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Guide to Complying Development

under the Rural Housing Code
Guide to Complying Development under the Rural
Housing Code
State of New South Wales through the NSW
Department of Planning and Infrastructure
January 2012
Disclaimer: Every reasonable effort has been made
to ensure that this document is correct at time of
publication. The State of New South Wales, its agencies
and employees, disclaim liability to any person in respect
of anything or the consequence of anything done or
omitted to be done in reliance upon the whole or any
part of this document.
FOR FURTHER INFORMATION CONTACT
Information Centre
NSW Government Department of Planning and
Infrastructure
GPO Box 39
Sydney, NSW Australia
codes@planning.nsw.gov.au
Freecall 1300 305 695
ADDITIONAL RESOURCE MATERIALS
For State Environmental Planning Policy (Exempt
and Complying Development Codes) 2008 see:
housingcode.planning.nsw.gov.au and
www.legislation.nsw.gov.au
The Department of Planning and Infrastructure has
developed resources which will help you apply and
interpret the Codes SEPP. For legislation, planning
circulars and fact sheets see
http://housingcode.planning.nsw.gov.au/



RURAL ZONES IN THE CODES SEPP
RU1 Primary Production
RU2 Rural Landscape
RU3 Forestry
RU4 Rural Small Holdings
RU5 Village
R5 Large Lot Residential (applies in general
and rural areas)
ABBREVIATIONS & ACRONYMS
BAL Bushfre Attack Level
BCA Building Code of Australia
BPB Building Professionals Board
CDC Complying Development Certifcate
Codes SEPP State Environmental Planning Policy
(Exempt and Complying Development
Codes) 2008
DA Development Application
DP&I Department of Planning and Infrastructure
DCP Development Control Plan
EP&A Environmental Planning & Assessment (Act
1979 or Regulation 2000)
EPI Environmental Planning Instrument
LEP Local Environmental Plan
RFS Rural Fire Service
RHC Rural Housing Code
SEPP State Environmental Planning Policy
TPO Tree Preservation Order
Note: Case studies, diagrams, photos and other graphics are included in
this guide for illustrative purposes only and are not legally binding.
Rural Housing Code 1 Back to contents page. 
Contents
Rural zones in the Codes SEPP ii
Abbreviations & Acronyms ii
Simplifying planning approvals in
New South Wales 2
Three paths to building or altering houses in
rural zones 2
Getting started 2
Complying development under the Rural
Housing Code 3
Four steps to building with a CDC 3
What is complying development? 5
Checking that your development complies 5
What is exempt development? 5
Getting a CDC 6
Additional requirements for complying development 6
Zones and minimum lot sizes 6
Complying development on excluded land 6
Process for assessing an application on bushfre
prone land 8
Process for assessing an application on food
control lots 9
Other required approvals 10
Complying development standards under the Rural
Housing Code 11
Lot requirement 11
Site coverage 11
Table 1
Rural housing code – key development standards
by lot area 12
Maximum foor area - dwelling house by zone 13
Maximum foor area - outbuildings 13
Maximum foor area - balconies, decks, patios,
pergolas, terraces and verandahs 13
Building heights 13
Setbacks 14
Articulation zone 14
Privacy 15
Landscaping 15
Principal private open space 15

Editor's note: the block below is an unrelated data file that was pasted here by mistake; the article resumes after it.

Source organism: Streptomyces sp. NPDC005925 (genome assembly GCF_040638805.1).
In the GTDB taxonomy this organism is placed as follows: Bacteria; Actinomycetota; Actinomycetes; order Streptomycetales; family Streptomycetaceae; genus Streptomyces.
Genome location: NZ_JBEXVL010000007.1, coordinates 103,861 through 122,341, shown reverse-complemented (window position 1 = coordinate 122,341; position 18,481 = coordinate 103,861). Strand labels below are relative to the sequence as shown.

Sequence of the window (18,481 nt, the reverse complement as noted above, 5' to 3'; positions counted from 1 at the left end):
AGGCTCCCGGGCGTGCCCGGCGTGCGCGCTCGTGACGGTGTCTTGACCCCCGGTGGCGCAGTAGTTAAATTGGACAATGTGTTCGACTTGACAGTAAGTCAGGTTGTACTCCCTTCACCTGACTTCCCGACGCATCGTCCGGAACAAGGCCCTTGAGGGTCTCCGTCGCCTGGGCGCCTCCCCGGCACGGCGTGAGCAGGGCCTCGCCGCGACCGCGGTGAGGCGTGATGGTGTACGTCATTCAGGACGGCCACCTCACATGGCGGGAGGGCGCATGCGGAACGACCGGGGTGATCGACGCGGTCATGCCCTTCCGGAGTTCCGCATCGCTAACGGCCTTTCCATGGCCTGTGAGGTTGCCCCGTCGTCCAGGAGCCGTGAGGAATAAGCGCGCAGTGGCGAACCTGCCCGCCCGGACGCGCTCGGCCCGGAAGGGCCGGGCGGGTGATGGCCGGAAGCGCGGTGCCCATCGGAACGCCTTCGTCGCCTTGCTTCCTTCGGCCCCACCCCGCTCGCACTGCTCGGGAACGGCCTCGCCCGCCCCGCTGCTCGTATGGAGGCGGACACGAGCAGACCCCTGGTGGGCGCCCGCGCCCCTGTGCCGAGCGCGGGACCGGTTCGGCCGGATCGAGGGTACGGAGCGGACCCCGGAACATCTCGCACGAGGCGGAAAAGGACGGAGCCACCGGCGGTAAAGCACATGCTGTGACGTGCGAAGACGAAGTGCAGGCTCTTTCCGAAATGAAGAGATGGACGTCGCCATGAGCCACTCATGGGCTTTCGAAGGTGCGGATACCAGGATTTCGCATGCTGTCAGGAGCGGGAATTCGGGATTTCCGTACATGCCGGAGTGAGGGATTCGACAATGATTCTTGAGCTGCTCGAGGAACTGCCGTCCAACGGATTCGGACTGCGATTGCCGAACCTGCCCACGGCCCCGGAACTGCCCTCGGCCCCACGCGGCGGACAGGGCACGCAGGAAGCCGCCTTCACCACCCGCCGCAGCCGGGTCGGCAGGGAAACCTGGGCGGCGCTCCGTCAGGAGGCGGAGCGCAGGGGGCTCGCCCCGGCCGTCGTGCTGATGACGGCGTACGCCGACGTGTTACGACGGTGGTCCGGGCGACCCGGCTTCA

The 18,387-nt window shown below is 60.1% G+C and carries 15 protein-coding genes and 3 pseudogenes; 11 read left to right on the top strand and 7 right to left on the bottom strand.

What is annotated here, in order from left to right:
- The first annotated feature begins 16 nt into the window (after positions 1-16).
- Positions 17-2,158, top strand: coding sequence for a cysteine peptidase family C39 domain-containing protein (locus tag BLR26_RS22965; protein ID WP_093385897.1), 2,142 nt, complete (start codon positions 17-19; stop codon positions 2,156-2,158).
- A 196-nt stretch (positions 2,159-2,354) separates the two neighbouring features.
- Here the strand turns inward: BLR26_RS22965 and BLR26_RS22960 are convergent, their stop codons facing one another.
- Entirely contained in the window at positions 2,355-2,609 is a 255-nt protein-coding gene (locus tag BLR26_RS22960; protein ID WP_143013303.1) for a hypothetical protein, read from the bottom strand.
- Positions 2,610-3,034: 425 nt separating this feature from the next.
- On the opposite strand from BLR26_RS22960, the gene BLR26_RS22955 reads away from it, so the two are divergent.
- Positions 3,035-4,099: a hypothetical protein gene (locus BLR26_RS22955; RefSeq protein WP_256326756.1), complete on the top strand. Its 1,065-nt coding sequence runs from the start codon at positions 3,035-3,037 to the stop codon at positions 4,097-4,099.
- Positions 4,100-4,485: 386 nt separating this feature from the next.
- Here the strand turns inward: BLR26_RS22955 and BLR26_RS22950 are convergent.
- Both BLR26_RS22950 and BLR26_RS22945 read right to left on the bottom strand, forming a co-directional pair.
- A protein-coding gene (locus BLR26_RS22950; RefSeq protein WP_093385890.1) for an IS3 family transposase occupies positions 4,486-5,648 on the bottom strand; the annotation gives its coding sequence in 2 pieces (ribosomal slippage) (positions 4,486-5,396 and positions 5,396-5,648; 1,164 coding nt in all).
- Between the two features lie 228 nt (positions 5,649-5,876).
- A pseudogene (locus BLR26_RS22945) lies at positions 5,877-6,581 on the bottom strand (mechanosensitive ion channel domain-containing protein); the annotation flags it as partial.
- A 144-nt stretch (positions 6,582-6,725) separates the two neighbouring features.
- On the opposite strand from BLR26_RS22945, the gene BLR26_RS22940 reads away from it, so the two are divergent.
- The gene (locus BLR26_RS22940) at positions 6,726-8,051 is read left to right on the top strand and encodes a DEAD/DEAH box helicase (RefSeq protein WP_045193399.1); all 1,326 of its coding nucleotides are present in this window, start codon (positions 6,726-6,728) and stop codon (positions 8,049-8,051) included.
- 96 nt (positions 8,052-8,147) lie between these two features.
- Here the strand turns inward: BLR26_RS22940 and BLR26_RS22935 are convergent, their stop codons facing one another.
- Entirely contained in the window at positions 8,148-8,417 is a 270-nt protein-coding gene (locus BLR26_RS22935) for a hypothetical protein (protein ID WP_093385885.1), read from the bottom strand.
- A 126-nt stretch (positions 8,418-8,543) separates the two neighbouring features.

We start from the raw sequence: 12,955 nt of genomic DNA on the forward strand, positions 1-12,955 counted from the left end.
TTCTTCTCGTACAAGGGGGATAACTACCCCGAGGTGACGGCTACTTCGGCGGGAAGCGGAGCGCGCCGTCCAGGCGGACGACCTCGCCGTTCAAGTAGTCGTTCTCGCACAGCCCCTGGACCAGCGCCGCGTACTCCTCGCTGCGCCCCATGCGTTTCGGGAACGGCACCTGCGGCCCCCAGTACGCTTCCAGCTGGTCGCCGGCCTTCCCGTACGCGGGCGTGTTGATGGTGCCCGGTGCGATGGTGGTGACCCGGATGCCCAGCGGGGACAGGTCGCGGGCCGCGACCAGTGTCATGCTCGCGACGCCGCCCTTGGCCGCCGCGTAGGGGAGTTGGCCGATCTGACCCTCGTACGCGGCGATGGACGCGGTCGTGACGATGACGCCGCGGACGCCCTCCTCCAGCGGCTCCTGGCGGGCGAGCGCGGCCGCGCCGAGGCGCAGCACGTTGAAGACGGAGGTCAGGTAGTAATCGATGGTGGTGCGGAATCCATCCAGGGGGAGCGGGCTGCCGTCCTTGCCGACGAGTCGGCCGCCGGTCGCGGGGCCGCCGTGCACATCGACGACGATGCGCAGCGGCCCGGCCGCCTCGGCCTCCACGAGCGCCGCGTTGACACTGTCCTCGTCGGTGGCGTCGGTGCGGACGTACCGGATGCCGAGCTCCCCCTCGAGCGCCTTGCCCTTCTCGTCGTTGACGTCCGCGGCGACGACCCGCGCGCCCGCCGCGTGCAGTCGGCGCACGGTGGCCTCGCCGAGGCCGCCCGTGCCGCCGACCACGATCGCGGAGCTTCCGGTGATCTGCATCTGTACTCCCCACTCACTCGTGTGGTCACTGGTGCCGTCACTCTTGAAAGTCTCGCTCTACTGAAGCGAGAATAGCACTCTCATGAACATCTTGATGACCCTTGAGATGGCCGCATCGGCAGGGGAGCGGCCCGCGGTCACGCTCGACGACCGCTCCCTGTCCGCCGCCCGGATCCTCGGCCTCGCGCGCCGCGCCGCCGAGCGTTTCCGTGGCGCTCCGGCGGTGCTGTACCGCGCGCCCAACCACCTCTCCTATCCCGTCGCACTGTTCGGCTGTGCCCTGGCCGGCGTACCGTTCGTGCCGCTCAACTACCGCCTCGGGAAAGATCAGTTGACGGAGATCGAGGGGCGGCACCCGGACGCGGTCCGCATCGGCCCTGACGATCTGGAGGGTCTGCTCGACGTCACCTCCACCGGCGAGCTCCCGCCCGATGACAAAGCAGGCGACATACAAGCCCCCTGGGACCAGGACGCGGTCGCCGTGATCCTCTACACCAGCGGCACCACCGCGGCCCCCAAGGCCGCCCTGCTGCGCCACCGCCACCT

Car parking and access 16
Additional Standards 16
Excavation and retaining walls 16
Fill 16
Drainage 16
Swimming pools 17
Fences 17
Alterations and additions to an existing dwelling 18
Housing Alterations Code 18
Internal alterations 18
External alterations 18
Demolition Code 18
Limitations on the demolition or removal of a
dwelling house and ancillary development 18
Asbestos removal and disposal 18
Conditions for complying development 18
Notifying neighbours 19
Environmental sustainability - BASIX 19
Appendix A
Rural development allowed under the general
exempt development code 20
Appendix B
Land exclusions under the General Exempt
Development & Rural Housing Codes 22
Rural Housing Code 2  Back to contents page.
The NSW Government has made getting a
development approval easier and much quicker. You
may now build a one or two storey home or build low
impact additions or alterations to your home without
needing a development application.
State Environmental Planning Policy (Exempt &
Complying Development Codes) 2008, is known
as “the Codes SEPP”.
The Codes SEPP brings together in a single,
comprehensive document: the General Exempt
Development Code, the General Development Code,
the General Housing Code, the Rural Housing Code,
the Housing Alterations Code and the Demolition
Code. By regulating complying development, the
Codes SEPP reduces red tape in the planning
process.
Three paths to building or altering
houses in rural zones
Under the NSW planning system, proposals for
housing development are either exempt, complying,
or requiring a development application (DA).
1. Exempt
Certain types of minor development do not need
planning or construction approval. They must
still meet the General Exempt Development
Code standards and other requirements,
legislation and codes including the provisions of
the Building Code of Australia (BCA).
2. Complying
If the proposal is not exempt, but meets the
development standards set out in the complying
development codes of the Codes SEPP, it may
be assessed by an accredited certifer (council
or private). If it meets all the requirements, a
complying development certifcate (CDC) will be
issued. In rural zones RU1, RU2, RU4 and R5
you need only a CDC to build a new house or
to alter or add to a house. In RU3 you need to
lodge a DA for approval to build a new house,
but you can do alterations and additions as